La fin

This post was supposed to be a celebration of being forever free from the French education system, but my brain is currently broken from finals, so you’ll have to make do without the exuberant tone.

(No, but seriously. We had 15 hours of exams smushed into 3 days, and two of those days were 7 hours long. On the first day, I handwrote at least 1500 words. During the second day, for one of my oral exams, the professor pretty much told me, “Normally you have time to prepare, but now you don’t, so tell me about tourism in France,” and my basic emotion was “Um.” [Seriously, I doubt I’d be able to just start extemporaneously talking in English even if you told me to tell you about my favorite book. Okay, part of it is because I’d have to choose a favorite book first, but that’s beside the point.] And today, I kid you not, I almost fell asleep during my last exam. I found myself staring at a spot of white-out for at least five minutes because I was just so zoned-out, and I’m pretty sure I made up a few words.)

This semester was a little weird because only about eight of us were actually college-aged; sometimes, I was the youngest person in the room by almost a decade. The majority of the class was composed of actual adults, some of whom have children my age. I did learn, however, that a surprising amount of people speak English, and it’s fascinating how people’s voices chance depending on what language they speak. My Brazilian classmate has a pretty deep voice when he speaks Portugese or French, but it rises an octave when he speaks English. Something else I’ve realized is that no matter how old you are or what country you’re from, nothing brings students together like the stress of exams. In a foreign language.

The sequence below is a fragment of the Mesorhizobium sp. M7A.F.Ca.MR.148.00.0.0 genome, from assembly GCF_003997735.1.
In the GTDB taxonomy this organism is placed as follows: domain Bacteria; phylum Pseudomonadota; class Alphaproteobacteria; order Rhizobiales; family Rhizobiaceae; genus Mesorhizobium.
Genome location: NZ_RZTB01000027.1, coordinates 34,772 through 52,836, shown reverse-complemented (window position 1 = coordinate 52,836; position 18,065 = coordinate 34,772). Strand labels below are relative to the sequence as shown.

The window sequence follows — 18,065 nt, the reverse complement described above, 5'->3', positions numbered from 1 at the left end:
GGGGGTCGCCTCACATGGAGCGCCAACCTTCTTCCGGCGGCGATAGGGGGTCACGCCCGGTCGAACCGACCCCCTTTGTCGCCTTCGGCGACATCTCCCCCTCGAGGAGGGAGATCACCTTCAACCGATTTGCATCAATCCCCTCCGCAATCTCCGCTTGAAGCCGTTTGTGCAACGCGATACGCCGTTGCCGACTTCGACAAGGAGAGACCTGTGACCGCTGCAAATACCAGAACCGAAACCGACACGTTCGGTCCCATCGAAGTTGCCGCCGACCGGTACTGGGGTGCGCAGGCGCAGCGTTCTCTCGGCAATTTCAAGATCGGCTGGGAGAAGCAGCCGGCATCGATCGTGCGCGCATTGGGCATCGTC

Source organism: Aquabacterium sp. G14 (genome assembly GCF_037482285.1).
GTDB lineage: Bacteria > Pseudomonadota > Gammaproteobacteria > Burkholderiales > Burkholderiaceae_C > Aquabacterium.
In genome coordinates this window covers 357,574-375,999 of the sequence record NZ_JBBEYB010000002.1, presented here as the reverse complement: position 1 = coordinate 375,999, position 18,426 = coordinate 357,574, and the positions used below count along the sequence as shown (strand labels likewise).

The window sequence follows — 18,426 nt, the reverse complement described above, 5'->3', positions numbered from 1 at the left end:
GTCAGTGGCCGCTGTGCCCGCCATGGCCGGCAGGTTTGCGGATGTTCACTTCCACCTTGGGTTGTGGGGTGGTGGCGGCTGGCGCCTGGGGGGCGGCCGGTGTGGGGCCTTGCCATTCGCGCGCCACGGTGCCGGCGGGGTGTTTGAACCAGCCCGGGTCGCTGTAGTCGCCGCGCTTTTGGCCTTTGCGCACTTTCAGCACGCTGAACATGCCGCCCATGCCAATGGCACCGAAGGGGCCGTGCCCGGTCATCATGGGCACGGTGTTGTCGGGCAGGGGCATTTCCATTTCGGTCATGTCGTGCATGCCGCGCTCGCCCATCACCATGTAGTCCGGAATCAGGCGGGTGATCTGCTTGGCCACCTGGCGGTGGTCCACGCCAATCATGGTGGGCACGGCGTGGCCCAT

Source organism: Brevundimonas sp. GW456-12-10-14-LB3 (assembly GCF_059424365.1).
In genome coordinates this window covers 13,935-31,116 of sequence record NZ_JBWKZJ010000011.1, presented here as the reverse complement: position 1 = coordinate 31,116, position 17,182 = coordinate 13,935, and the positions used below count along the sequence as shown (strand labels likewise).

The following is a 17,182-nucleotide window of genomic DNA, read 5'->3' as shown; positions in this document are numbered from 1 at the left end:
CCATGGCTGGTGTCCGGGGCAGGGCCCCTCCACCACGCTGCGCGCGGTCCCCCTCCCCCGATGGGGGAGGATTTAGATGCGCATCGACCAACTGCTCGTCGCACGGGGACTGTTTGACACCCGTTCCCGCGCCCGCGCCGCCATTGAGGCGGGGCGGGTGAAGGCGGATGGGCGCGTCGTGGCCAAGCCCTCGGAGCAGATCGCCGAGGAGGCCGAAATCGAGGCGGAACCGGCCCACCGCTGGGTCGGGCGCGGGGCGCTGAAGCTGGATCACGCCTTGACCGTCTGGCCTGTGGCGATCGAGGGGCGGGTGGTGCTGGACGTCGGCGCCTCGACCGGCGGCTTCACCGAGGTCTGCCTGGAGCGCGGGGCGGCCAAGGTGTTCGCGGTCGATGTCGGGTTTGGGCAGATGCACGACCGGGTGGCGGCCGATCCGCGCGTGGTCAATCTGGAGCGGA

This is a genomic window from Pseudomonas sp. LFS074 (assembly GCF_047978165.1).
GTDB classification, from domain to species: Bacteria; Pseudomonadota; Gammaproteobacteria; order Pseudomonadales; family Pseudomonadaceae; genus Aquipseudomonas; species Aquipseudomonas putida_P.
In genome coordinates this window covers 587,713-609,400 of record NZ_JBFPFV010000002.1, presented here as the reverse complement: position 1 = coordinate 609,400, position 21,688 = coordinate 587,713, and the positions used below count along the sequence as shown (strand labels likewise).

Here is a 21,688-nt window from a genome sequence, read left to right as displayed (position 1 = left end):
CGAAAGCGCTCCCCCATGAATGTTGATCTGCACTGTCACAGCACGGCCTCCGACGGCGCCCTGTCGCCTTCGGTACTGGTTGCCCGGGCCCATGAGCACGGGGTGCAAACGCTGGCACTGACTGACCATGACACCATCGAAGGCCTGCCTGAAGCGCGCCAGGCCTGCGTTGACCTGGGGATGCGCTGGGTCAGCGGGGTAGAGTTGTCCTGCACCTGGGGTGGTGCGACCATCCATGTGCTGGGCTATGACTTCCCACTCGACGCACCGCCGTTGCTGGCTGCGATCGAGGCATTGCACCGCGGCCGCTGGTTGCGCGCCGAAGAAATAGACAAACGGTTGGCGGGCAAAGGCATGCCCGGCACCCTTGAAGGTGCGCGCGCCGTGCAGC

I’ll write an actual post on my year in France when my brain’s sufficiently recovered. For now, I can definitely say that my experience isn’t something that can’t be summed up with a single word. And at least I have a possible job avenue: the English professor who helps me out here told me that, should I ever want to teach English at the university, to just shoot her an email.

(I spelled so many things wrong. There were so many red lines. Sorry if this post is an incoherent mess.)

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Unexpected Acts of Kindness

I haven’t been out much because I’ve sort of locked myself inside my room, surrounded by piles of papers and notes that I need to study for finals. But I’ve pieced together this little post to keep my blog alive (for now):

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1. At Casino, I return the cashier’s “Bonjour,” trying not to dwell on whether or not she’s completely confused by my paradoxical purchase of chocolate, toothpaste, and a toothbrush.

“Three euros fifty,” she informs me after she’s rung up the items.

I fumble around in the zipper compartment of my wallet, unearthing what I assume is 3.50 euros.

She looks over the coins in her palm, and then tells me that I’m three cents short.

Heat rushes to my face, and I’m glad that, when I blush, it’s never visible. I must’ve handed her a two cent coin, thinking that it was a five cent coin.

I dig out another two cent coin, hand it over, and then fish around for a tiny one cent coin—I know there’s one hiding in my wallet somewhere.

“It’s okay,” she tells me, probably sensing my frustration.

I look up, only to find that she’s already turned around to place my coins in the register, and I wonder what sort of place the world would be if people waived money on a regular basis, even in insignificant amounts.

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2. Three of my friends and I wait patiently but hungrily for our sandwiches outside the little sandwich shop—we’ve just finished an hour of class, and lunch is a pretty exciting part of the day considering that we have another two-hour class in sixty minutes.

After the owner gives us all our foil-wrapped, plastic bagged sandwiches, we pay him and begin to walk away.

But then he shouts, “Wait!”

Since I was the last one to get my food, I’m the closest to him. I turn to see him holding out a 1.25 liter bottle of Coke.

“…drink” is all I hear, so I nod and grab it, thinking that one of my friends must have ordered it and then forgotten about it.